Having played Ōkami myself, I can attest to its visual beauty, in the form of a gorgeous art style, laden with thick, inky-black brush strokes as outlines. The characters move with natural fluidity, and the atmosphere—with music and art style combined—is magical. By the end of my near 50-hour endeavor, I was sad to see the adventure come to a close. But isn’t that the same feeling you get from a good film, or book? No matter how long you have spent with those beloved characters, there is still a craving for more to chow on. The fact that this game can invoke such emotion in me that I let a few tears drop over a digital wolf (did I forget to mention that the main protagonist is not only a glorified mutt, but a sun goddess?) is simply astounding. Tom Bissel, a journalist, critic, and writer, even wrote a book on games being art, titled Why Video Games Matter. He claims that video games are “ambitious works of narrative fiction,” and can be compared with even the most engaging of books. Perhaps gaming was simply ahead of Ebert’s time, but in the end, it wouldn’t have hurt to dip a toe into the vast ocean of wonderful experiences you can find in the ever-changing market of gaming. Perhaps mindless shooters will always dominate, but hidden gems will always surface every once in a while—just to keep it fresh.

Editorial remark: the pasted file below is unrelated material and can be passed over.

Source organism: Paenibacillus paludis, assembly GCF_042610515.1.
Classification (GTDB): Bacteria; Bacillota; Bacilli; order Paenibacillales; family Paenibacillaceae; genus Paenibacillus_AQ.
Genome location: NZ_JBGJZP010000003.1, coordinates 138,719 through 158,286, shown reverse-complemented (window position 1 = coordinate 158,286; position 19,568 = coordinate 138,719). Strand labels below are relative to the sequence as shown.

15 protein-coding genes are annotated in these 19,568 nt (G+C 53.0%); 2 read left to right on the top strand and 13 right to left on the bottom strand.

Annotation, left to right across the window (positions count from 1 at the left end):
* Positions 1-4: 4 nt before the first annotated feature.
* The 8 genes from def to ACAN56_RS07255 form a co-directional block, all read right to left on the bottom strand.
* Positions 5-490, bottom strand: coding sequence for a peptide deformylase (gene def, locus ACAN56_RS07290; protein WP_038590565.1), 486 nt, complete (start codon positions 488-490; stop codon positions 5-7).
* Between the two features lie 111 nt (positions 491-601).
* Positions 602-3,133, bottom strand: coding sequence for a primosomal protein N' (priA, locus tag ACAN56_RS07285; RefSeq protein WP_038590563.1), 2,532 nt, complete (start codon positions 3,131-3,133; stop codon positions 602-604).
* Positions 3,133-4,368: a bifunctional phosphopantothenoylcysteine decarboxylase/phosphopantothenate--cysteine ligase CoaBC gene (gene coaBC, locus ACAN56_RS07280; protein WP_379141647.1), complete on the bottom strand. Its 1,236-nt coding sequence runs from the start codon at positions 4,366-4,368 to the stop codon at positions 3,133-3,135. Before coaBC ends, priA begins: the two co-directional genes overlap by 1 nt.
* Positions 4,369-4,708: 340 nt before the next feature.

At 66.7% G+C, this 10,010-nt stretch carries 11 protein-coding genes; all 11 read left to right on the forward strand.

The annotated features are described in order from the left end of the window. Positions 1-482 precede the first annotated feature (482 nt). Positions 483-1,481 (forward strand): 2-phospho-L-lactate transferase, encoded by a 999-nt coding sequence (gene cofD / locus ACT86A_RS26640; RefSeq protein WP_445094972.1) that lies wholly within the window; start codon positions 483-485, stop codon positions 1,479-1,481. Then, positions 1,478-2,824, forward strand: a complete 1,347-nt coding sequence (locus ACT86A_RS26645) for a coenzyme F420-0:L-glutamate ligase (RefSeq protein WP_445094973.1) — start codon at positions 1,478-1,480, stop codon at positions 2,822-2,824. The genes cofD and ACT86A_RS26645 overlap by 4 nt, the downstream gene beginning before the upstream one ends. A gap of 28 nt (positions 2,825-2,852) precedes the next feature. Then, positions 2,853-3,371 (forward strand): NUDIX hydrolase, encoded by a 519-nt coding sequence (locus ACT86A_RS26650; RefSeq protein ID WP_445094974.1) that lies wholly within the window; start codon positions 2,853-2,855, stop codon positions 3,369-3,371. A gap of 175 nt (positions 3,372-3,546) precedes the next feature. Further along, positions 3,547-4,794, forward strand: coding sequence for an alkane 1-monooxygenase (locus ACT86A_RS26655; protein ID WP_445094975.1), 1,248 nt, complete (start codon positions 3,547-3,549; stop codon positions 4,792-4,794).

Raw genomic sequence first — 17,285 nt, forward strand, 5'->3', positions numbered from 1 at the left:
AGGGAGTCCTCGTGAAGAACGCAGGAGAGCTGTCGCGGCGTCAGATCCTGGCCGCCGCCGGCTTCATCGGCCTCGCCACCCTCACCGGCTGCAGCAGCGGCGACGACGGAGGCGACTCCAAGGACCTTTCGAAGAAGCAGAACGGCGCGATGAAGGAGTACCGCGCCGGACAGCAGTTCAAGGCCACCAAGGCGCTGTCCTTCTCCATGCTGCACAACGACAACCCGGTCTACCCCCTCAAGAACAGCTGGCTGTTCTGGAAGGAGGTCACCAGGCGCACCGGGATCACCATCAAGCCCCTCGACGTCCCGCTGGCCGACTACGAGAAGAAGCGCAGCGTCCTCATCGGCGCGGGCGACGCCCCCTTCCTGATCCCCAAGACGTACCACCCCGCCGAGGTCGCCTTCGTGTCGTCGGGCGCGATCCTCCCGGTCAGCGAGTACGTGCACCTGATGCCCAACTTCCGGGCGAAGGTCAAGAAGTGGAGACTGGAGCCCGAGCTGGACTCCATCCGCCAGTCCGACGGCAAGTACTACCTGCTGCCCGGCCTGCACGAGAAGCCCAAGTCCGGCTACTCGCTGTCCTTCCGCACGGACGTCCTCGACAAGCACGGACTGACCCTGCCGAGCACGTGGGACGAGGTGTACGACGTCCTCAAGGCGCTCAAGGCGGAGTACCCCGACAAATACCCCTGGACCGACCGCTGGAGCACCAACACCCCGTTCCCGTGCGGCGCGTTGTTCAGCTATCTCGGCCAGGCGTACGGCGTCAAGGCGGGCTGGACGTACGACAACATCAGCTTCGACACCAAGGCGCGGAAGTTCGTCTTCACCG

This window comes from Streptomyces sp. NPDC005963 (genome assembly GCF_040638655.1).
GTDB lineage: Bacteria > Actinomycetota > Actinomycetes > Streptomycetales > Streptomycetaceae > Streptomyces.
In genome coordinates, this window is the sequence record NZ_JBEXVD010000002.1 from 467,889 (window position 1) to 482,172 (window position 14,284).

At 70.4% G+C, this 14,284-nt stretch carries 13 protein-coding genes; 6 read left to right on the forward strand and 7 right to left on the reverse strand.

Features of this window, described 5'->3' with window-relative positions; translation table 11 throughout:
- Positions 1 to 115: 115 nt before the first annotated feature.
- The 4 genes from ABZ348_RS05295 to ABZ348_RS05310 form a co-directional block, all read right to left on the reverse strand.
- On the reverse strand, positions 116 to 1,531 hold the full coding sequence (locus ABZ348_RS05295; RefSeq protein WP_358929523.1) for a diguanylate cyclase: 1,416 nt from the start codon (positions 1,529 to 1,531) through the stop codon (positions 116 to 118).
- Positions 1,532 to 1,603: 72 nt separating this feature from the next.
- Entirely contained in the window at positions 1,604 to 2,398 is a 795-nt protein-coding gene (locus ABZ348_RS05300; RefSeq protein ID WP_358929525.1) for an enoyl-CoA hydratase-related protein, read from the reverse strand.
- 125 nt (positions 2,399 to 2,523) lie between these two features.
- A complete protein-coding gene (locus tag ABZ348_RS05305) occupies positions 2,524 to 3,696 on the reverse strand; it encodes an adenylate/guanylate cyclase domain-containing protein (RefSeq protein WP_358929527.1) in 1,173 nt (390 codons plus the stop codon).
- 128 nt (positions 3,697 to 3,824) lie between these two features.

The function of an argumentative essay is to show that your assertion (opinion, theory, hypothesis) about some phenomenon or phenomena is correct or more truthful than others'. The art of argumentation is not an easy skill to acquire. Many people might think that if one simply has an opinion, one can argue it successfully, and these folks are always surprised when others don't agree with them because their logic seems so correct. Argumentative writing is the act of forming reasons, making inductions, drawing conclusions, and applying them to the case in discussion; the operation of inferring propositions, not known or admitted as true, from facts or principles known, admitted, or proved to be true. It clearly explains the process of your reasoning from the known or assumed to the unknown. Without doing this you do not have an argument, you have only an assertion, an essay that is just your unsubstantiated opinion.